I often privately bemoan the weaknesses that I have as a student, teacher, and writer: I also experience occasional pain in my left arm and hand from strain, I feel uninspired and unmotivated too much of the time, I can't remember things I read a few days or even hours ago, I write agonizingly slowly, taking hours to eek out a paragraph or two, and compared to others in my field, my writings appear ineloquent and often lack the necessary breadth of knowledge. In pressured situations, I sometimes draw a blank when asked a question about something that I should know. Preparation for any kind of teaching situation usually takes a tremendous amount of energy, time, and labour.

And yet, with Martin, I admit to seeing signs of God in my situation. I am grateful every time I finish a writing project of any length or complete a teaching assignment, knowing how impossible it seemed before and during the task. I have grown in patience with myself and others and learned diligence. I am more gracious with those who have learning difficulties or must overcome limitations. I am learning that being careful with each word and thought is to be valued above the ability to finish things quickly. I study and write in a state of peace most days, calm and focused. Like Martin, my weaknesses make me more aware of the presence of God and how much I rely on divine guidance to help me through daily tasks.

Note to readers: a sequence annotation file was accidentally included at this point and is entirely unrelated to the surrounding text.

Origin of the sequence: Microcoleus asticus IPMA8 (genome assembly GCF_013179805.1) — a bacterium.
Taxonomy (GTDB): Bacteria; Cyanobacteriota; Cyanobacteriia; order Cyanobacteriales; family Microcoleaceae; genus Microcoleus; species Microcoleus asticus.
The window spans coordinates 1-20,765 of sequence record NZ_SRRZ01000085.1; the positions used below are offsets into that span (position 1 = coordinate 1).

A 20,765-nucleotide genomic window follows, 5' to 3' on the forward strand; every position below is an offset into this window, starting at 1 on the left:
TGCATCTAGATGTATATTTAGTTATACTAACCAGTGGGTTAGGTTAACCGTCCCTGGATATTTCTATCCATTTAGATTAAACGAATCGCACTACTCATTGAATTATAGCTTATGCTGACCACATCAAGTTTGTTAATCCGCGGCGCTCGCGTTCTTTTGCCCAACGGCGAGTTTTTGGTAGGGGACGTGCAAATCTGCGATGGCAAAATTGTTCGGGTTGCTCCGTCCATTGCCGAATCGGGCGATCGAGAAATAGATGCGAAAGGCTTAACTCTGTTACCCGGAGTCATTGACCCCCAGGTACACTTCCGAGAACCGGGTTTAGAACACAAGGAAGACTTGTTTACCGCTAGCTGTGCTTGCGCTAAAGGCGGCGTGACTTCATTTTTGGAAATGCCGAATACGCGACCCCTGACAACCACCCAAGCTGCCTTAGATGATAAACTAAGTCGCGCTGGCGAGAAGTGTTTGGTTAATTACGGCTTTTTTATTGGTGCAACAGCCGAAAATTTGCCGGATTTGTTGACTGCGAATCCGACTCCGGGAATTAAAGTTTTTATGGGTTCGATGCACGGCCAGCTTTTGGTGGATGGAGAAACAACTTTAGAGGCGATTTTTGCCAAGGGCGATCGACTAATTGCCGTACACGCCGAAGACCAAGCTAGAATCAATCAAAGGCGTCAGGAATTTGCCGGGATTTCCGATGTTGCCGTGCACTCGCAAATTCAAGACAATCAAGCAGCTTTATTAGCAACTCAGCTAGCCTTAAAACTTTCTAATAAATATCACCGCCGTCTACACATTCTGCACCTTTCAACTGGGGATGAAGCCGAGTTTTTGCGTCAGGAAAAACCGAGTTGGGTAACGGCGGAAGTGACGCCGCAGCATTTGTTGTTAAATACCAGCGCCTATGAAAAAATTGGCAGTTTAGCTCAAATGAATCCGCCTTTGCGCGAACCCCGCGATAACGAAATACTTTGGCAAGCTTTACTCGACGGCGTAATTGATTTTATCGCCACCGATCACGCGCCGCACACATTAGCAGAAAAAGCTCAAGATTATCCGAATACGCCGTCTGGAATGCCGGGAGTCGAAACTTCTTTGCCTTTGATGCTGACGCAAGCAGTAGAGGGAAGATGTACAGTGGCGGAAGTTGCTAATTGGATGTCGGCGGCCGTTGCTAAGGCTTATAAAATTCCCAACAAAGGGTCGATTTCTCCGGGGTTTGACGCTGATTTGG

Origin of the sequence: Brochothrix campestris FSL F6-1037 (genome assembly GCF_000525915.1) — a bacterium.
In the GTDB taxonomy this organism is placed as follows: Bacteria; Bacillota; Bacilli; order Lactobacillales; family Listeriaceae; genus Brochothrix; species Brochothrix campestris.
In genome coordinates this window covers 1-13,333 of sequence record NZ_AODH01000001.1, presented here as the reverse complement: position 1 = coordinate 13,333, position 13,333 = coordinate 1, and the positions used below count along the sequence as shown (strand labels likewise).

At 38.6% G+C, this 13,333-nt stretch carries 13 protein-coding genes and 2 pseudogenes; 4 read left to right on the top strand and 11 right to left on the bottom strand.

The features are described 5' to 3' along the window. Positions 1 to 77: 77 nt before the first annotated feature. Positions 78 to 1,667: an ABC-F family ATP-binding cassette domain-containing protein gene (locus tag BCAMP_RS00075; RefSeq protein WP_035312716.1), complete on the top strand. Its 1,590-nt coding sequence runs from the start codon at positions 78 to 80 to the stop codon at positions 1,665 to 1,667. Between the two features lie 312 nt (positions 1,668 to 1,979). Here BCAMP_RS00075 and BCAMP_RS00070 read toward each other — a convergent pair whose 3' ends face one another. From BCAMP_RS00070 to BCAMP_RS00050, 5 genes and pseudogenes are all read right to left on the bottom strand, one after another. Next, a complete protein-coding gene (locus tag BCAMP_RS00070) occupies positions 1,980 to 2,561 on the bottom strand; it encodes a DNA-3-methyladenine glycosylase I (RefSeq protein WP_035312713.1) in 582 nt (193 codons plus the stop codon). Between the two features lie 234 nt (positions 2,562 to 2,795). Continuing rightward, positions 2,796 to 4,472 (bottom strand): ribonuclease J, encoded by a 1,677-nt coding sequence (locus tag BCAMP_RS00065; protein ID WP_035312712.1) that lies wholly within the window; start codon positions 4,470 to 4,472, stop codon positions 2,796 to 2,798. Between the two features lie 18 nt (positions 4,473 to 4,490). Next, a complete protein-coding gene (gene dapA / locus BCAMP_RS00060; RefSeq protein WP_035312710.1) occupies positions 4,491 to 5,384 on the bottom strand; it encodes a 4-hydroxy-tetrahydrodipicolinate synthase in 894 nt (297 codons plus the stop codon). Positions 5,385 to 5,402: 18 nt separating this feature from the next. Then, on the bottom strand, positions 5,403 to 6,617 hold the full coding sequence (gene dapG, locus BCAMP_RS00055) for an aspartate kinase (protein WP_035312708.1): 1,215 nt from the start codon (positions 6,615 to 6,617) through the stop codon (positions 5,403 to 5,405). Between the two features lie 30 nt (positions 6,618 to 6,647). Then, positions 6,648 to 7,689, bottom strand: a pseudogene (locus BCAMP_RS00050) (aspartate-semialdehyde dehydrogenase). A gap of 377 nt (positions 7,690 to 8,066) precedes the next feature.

Talking about suffering with any integrity, Martin suggests, demands a personal narrative. It demands that we live with acceptance, grace, humility, and obedience in our present situation. And we learn how to find God in it. Thanks, Jim.